Aaron W. McGee


Assistant Professor

Research Topics

  • Regulation of plasticity in the mammalian CNS
  • Mechanisms of functional recovery following CNS injury
  • Dynamics of synapse formation and maintenance

Research Images

Research Overview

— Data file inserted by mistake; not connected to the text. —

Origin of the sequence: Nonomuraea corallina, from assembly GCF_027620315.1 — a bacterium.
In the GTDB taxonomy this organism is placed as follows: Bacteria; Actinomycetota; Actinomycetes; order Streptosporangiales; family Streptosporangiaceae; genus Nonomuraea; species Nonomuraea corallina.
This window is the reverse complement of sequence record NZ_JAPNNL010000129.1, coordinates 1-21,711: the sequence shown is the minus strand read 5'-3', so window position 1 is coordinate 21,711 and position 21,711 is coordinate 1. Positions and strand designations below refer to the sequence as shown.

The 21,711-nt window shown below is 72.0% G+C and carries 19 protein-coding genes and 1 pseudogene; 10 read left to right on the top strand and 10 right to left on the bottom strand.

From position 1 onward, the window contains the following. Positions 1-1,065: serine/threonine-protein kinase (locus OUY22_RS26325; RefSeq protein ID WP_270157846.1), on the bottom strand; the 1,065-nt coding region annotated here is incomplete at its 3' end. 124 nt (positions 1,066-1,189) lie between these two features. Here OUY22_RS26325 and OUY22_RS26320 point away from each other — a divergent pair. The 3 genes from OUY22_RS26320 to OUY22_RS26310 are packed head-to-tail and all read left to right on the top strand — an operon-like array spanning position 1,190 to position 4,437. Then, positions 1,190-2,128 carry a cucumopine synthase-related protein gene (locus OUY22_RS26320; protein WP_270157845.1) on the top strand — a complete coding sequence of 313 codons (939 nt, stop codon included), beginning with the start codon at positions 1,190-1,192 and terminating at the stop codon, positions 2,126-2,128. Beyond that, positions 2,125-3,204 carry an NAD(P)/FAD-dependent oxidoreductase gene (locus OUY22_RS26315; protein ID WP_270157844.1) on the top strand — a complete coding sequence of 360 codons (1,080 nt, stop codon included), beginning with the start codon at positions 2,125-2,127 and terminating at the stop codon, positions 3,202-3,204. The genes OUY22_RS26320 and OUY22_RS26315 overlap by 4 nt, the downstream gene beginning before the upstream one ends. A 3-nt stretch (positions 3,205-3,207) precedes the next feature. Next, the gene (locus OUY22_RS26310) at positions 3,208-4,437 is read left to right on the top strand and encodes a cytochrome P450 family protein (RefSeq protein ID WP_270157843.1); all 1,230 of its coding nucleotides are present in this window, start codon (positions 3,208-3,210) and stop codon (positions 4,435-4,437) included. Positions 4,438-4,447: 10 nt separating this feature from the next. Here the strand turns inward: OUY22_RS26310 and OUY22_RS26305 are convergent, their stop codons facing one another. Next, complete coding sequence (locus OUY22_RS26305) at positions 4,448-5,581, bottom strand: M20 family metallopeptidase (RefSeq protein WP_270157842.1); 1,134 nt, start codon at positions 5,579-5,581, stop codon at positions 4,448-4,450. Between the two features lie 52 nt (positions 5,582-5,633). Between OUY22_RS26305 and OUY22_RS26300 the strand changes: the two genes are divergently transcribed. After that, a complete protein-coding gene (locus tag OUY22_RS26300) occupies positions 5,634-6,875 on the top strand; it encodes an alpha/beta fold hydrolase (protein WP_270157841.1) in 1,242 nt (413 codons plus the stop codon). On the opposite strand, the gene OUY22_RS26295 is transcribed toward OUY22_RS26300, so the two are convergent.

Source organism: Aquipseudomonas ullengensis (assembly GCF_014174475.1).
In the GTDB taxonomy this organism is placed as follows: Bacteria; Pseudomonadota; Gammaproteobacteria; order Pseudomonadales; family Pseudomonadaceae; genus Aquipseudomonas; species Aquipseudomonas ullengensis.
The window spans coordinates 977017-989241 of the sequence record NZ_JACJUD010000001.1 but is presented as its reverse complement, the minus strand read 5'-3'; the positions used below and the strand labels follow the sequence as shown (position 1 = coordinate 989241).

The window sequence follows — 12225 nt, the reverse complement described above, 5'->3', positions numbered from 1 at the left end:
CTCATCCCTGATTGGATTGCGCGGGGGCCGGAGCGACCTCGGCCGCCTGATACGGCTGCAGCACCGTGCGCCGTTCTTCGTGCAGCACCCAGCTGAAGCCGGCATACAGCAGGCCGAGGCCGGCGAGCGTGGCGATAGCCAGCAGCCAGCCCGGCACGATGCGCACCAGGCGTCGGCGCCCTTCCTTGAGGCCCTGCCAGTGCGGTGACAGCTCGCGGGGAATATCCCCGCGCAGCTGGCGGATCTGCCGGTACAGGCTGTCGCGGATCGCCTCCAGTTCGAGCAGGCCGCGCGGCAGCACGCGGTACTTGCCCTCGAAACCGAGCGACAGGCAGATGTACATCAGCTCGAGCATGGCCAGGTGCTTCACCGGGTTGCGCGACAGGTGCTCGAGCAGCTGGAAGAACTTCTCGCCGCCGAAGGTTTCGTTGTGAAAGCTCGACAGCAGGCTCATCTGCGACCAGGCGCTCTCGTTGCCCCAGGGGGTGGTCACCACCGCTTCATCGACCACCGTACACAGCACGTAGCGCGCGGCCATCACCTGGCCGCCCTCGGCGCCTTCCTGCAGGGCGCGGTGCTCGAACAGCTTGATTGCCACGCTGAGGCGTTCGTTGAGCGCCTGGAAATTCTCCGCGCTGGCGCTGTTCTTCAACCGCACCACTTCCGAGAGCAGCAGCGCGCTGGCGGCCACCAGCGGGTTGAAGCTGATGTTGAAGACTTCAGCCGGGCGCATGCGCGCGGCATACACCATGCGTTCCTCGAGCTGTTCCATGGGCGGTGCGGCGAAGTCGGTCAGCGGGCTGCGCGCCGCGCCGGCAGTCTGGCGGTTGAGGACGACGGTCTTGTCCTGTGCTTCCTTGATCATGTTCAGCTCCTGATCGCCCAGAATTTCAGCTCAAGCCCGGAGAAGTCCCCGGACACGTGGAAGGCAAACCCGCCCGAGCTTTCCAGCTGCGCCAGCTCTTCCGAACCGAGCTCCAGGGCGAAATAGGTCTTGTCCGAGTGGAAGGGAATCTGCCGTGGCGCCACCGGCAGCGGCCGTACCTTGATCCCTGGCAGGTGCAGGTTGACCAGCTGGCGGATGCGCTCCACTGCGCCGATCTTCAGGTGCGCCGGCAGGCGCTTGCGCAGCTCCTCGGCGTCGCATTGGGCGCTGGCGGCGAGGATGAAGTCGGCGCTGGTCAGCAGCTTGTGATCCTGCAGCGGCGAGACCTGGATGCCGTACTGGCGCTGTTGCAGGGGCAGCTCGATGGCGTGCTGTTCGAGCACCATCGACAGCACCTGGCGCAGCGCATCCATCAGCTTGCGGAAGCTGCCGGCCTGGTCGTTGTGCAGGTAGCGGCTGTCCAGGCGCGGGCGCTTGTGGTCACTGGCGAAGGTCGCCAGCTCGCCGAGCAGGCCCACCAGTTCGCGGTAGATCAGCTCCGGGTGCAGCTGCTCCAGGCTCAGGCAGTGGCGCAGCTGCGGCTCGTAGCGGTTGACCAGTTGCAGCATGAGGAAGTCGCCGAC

In the mammalian central nervous system (CNS), the flexibility of neuronal functional properties and anatomical connectivity diminish as development concludes. As the limited capacity for plasticity in the mature CNS impedes recovery from both childhood neurologic disorders as well as CNS injury, understanding how plasticity is regulated has significant therapeutic potential. My research explores the genes and mechanisms that mediate this transition from robust plasticity in the developing CNS to more restricted plasticity in the mature CNS. The lab uses a combination of genetics, electrophysiology, and in vivo imaging to study plasticity in the developing visual system as well as recovery following CNS injury. Our goal is to devise interventions that acutely enhance plasticity in the CNS to promote more efficient and complete restitution of function from a broad range of childhood and adult neurologic disorders such as amblyopia (lazy eye), autism, and spinal cord injury.